Arthritis is a condition which leads to joint pain, swelling, stiffness & deformities in some cases. It can affect anyone of any age from children to the elderly. Arthritis in children is called Juvenile Idiopathic Arthritis (JIA). The lack of awareness about arthritis in children often leads to a delayed diagnosis and consequently a delayed start to treatment. OnlyMyHealth reached out to Dr. Suvrat Arya, Senior Consultant, Department of Rheumatology at Jaypee Hospital, Noida, to know more about juvenile arthritis. Here is what he had to share.
What is Juvenile Idiopathic Arthritis?
According to Dr. Arya, there are numerous varieties of arthritis that can affect children, and juvenile arthritis is the umbrella term for them all. The swelling of the joints is a defining feature of arthritis. Pain, stiffness, and loss of motion may result from it. Juvenile arthritis in some cases can also affect the skin, muscles, eyes, and digestive system. The form of juvenile arthritis present in the patient, among other factors, determines its severity.
What are the causes of juvenile arthritis?
It is uncertain what causes juvenile arthritis. Individual cases of JIA, as with most autoimmune disorders, are probably brought on by a combination of a child's immune system, environmental exposures, and hereditary factors.
What are the symptoms of juvenile arthritis?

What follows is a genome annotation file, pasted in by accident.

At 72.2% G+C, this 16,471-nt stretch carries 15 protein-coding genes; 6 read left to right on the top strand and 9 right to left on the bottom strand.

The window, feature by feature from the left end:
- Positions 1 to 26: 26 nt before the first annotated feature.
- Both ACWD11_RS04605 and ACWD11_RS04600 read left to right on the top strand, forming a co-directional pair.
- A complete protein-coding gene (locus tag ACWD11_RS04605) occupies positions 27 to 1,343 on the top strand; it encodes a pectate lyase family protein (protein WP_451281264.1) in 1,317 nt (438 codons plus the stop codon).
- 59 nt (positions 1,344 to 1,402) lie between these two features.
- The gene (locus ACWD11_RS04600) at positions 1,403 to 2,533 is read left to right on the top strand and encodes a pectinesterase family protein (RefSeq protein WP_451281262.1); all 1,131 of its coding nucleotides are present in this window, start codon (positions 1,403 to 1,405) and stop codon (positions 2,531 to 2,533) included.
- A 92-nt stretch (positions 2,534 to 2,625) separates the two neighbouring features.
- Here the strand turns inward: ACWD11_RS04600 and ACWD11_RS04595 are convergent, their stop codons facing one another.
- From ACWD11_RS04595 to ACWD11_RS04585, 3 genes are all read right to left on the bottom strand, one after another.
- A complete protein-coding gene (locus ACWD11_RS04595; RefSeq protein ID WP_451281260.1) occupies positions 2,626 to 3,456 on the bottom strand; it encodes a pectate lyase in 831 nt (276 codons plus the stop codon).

Depending on what sort of juvenile arthritis a child has, the signs and symptoms may change.
- Joint swelling, stiffness, and pain are some of the symptoms of juvenile arthritis that are most frequently experienced.
- Any joint can have symptoms, including the hands, foot, and knees. Most often in the morning or following extended periods of inactivity, joints get stiff.
Symptoms may improve or go away entirely for stretches of time (remission), then return at other times.
What are the types of juvenile arthritis?
The term ‘juvenile idiopathic arthritis’ refers to a number of subtypes of arthritis that affect children and teenagers under the age of 16. JIA has six primary subtypes:
- Oligoarticular JIA: Arthritis affecting no more than four joints
- Polyarticular JIA: Arthritis affecting at least five joints
- Systemic onset JIA: This type of arthritis first manifests as fevers, rashes, and inflammation in areas other than the joints
- Psoriatic Arthritis: Joint inflammation that some psoriasis-affected youngsters experience (a skin condition)
- Enthesitis-Related Arthritis: This type of arthritis is brought on by enthesitis, an inflammation of the entheses, or attachment points for tendons and ligaments on bones
- Undifferentiated JIA: It is a kind of JIA that does not fall under any of the aforementioned classifications
How is juvenile arthritis diagnosed?
There isn’t a single test for juvenile arthritis as such. A physical examination and the symptoms are used to diagnose it. In some circumstances, the doctor may also request tests to support a diagnosis, such as blood tests, X-rays, or other imaging studies.
What are the treatment options for juvenile arthritis?
While treating JIA, the aim is to minimise the child's suffering, reduce symptoms like pain and swelling and avoid deformities and complications of JIA. Based on the type of arthritis a child has and the particular symptoms, the doctor will recommend a specific course of treatment.
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